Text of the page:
Prometheus Bound

Jackson Pollock: The

Michelangelo: The Creation of

    The Burning of the Houses of Lords and Commons

What is this Fire?
Chelsea Studio, New York: 2/12/97

Tim Rollins
Daniel Castillo
Emanuel Carvajal
Robert Branch

Tim: So, what is this fire - this fire that Prometheus steals away from Zeus and brings down to humanity?

Daniel: It's power. It's what leads to light ... makes everything so you can see it. It's the beginning of everything. It's that little spark that starts everything off.

Tim: Is it actually burning fire that Prometheus brings down hidden in a fennel stalk?

Emanuel: No. Some artists have shown it that way, but Aeschylus has Prometheus come down with burning coals - sparks.

Tim: O.K. So the spark leads to the fire that produces the light that is the beginning of everything. But is fire always creative?

Emanuel: It depends. It's creative when you use fire to warm your body or heat your home or cook your food or to weld something together. It's destructive when it escapes your control and burns your whole house down.

Tim: So you're saying that when fire is under control it's creative. But when it's out of control, it's destructive - it causes chaos, pain, destruction and - in the aftermath - dead silence.


Henry David Thoreau Georgia O'Keeffe:
    Jack-in-the-Pulpit No. I


Robert: In works inspired by the Prometheus myth - like Mary Shelley’s Frankenstein, Dr. Jekyll and Mr. Hyde, even the Incredible Hulk - you see the potential that creative power has to be destructive.

Daniel: The fire of Prometheus represents ideas.

Tim: Ideas like, "Let's order a pizza?"

Daniel: No. I didn't mean those little sort of ideas. More like, " I've got an idea for inventing this new dish called 'pizza.' Creating something. That's power. That's knowledge. That's art.

Tim: In Henry David Thoreau's translation of the Prometheus, he has Aeschylus call the fire of Prometheus "that glowing flower".

Emanuel: I see it more as "luminous petals." They're beautiful - these sparks - even if they have the power to destroy.

Robert: Like the plume that a nuclear explosion makes ...

Tim: Why do you think Prometheus is being so cruelly punished?

Emanuel: Because Zeus and Power and Violence knew that owning the secret of fire made them superior to human beings.

Daniel: Maybe it was because they possessed fire and that made humans worship them. They figured that if Prometheus gave humanity fire, they'd probably forget all about Zeus. They'd stop being afraid of him and would start worshipping fire or even maybe gods of their own. Zeus and his gang would lose control.

Christian Schussele: Prometheus Bound


Robert: If humans could make something without Zeus, why do they need Zeus? Zeus wasn't all wrong. It is the power of creation that also creates weapons of mass destruction. If humans could replicate the power of Zeus, do they need Zeus?

Tim: What does Prometheus' predicament remind you of in our everyday lives?

Daniel: Parents!

Tim: Oh, come on ! Do you really think your parents deny you knowledge?

Daniel: Well, no ...

Emanuel: Schools try to light the fire but then they try to control the fire at the same time.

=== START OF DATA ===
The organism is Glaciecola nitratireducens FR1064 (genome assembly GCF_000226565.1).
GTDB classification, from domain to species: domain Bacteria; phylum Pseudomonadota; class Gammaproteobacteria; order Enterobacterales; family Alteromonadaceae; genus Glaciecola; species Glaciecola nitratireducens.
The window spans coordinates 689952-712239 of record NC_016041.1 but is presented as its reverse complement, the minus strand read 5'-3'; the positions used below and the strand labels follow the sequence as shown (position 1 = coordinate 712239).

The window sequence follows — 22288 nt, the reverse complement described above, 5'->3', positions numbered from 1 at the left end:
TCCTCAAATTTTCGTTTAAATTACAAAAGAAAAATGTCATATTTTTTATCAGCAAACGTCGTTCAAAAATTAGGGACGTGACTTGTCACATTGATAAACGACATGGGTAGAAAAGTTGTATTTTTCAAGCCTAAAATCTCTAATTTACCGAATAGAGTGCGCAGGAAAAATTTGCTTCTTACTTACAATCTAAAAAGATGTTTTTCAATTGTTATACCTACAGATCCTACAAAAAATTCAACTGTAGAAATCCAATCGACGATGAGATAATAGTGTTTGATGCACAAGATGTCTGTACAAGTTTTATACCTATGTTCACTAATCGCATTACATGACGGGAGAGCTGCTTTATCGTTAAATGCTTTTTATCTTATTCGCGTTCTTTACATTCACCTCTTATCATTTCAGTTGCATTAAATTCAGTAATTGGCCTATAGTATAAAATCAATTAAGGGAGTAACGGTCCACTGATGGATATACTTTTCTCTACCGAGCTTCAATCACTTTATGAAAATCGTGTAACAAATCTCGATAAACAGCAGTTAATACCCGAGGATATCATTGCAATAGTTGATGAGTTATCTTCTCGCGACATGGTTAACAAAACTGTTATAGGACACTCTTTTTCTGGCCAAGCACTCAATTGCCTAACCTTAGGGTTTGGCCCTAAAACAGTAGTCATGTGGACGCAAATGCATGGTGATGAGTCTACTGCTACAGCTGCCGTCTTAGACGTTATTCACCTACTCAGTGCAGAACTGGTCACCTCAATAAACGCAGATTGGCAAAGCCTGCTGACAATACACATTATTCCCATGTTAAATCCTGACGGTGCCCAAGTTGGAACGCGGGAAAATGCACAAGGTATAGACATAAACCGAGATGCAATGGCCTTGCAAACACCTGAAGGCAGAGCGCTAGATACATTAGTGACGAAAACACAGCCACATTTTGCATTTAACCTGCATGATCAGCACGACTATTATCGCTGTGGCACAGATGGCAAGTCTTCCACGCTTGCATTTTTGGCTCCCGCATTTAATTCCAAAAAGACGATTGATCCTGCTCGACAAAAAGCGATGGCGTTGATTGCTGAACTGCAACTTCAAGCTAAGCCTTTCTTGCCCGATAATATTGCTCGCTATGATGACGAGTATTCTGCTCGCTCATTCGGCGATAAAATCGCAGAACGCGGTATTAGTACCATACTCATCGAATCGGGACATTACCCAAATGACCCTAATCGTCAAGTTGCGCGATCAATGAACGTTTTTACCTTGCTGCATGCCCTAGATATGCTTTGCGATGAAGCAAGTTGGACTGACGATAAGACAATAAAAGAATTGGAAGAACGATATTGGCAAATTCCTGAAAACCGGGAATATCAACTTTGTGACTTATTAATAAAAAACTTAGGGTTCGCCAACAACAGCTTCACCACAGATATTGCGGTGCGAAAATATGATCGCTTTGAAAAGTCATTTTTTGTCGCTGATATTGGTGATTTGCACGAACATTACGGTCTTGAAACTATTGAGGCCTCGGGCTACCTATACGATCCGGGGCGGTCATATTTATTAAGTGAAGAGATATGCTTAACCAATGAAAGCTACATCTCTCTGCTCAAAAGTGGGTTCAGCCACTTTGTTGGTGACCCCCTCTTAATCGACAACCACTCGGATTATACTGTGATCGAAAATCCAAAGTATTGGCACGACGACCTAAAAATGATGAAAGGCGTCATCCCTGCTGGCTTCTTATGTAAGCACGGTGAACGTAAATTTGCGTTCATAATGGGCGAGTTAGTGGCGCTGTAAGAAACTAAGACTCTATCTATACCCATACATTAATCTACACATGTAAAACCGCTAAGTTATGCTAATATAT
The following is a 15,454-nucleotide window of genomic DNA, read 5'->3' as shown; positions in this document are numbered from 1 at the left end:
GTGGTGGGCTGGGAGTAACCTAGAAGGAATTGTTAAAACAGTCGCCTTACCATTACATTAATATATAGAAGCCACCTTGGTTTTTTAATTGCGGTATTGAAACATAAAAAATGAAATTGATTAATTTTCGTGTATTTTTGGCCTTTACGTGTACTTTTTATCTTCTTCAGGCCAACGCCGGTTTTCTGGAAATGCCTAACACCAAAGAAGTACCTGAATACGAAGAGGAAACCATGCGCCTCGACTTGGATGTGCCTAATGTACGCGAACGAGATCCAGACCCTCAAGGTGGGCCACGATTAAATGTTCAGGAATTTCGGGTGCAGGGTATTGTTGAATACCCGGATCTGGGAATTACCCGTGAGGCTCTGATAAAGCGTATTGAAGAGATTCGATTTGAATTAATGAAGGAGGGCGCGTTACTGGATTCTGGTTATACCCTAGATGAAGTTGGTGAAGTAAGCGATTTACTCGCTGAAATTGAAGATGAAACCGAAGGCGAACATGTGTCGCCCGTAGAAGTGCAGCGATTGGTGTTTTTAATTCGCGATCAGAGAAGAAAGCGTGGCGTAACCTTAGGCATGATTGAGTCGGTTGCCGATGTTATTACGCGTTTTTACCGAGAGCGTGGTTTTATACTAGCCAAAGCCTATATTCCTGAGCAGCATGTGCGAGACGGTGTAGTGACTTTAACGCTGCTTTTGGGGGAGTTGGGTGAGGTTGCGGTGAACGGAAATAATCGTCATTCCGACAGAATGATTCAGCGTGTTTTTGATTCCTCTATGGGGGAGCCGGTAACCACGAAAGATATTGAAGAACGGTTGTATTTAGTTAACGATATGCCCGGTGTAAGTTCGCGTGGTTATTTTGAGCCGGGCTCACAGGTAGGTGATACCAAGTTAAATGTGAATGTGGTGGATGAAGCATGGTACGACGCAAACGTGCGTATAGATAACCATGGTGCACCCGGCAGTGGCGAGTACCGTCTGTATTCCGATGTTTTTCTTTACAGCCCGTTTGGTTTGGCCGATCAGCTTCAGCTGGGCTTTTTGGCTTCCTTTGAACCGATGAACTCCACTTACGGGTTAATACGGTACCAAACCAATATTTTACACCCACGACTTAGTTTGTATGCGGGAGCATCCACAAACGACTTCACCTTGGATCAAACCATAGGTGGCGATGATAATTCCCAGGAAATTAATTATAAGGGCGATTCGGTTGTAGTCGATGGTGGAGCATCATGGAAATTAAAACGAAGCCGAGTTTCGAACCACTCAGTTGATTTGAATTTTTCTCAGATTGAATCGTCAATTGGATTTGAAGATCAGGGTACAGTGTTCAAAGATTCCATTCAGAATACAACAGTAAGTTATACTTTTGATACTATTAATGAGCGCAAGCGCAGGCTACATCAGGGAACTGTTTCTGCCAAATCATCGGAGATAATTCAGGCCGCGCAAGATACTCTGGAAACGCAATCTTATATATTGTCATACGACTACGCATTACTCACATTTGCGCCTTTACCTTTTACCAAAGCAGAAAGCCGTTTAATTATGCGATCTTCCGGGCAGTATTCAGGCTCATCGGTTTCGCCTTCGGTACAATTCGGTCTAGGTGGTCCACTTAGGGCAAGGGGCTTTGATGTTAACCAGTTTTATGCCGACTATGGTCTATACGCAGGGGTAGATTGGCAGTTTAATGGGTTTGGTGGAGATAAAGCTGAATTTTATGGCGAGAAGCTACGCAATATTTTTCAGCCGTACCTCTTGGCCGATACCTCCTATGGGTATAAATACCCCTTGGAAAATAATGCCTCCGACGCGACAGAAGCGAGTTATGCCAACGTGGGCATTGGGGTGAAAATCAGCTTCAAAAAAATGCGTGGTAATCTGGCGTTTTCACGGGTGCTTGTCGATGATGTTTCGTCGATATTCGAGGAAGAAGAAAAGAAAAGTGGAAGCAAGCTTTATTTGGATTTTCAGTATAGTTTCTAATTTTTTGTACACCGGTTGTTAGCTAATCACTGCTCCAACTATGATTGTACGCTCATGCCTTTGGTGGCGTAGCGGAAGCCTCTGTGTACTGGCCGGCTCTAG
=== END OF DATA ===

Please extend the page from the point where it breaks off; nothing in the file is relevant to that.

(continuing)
Daniel: The school system says its going to give us the fire, but sometimes I think they are just out for themselves.

Emanuel: Some teachers can't give you fire because they never had fire to give in the first place!

Tim: Maybe some educators want to be like Prometheus but they are so distant and separated from the lives of their students that the sparks have gone out by the time they come down to earth. Who are the gods who bring Prometheus to the rock?

Daniel: Power and Violence.
I'm really surprised that Violence is so quiet through the whole play. Violence is silent but deadly.

Robert: Like Clint Eastwood in "Magnum Force" or "Dirty Harry."

Daniel: On the other hand, Power is a big-mouth and he's really pissed-off. He taking his anger out on Prometheus big time, probably because Prometheus has a lot of qualities that Power doesn't.

Tim: Like?

Daniel: Knowledge. Mercy. Imagination. Caring.

Emanuel: Power isn't really very powerful without his girlfriend Violence. They are like agents for Zeus. Other translations call Power "Might" or "Force". I like the name "Force" better.

Daniel: Violence creates destruction, but that's it. She backs up Power. I bet Violence is jealous of Prometheus, too. And then Hephaistos enters the scene. He's Zeus' blacksmith and he's brought some heavy-duty, custom-made chains to hold Prometheus to the rock. Power and Violence aren't too fond of Hephaistos, either.

Joseph Kosuth: Titled (Art as Idea as

Gerhard Richter: Two Candles

Georges De La Tour: Joseph the

Tim: Maybe because both Hephaistos and Prometheus are makers. What's the Latin for 'to make'?

Emanuel: Artis ... Art.

Tim: Thank you! So throughout human history and culture, power and violence have always been the enemies of art and life.

Daniel: Prometheus and Hephaistos are like brothers ...They understand each other because they both do the same thing. They create. They're artists. They both know how to harness fire to make something new and good.

Tim: So, what is this fire?

Daniel: Creation, warmth, making.

Robert: Potential, possibility...

Emanuel: We want to create because we don't just want to sit back and take whatever someone else dishes out to us. We need to make something new... to make something out of our lives.

Daniel: I don't mean to brag, but we've got that gift of being able to draw and paint and make up things. We've got to use it because, well, it's a gift!

Robert: Prometheus suffers for giving us this gift ...and Hephaistos feels his pain because he realizes what a wonderful gift it is.

Tim: ... or a curse! There will be times when you will curse your gift.

Daniel: What? No, never. I don't think so.

Next Dialogue

Prometheus Bound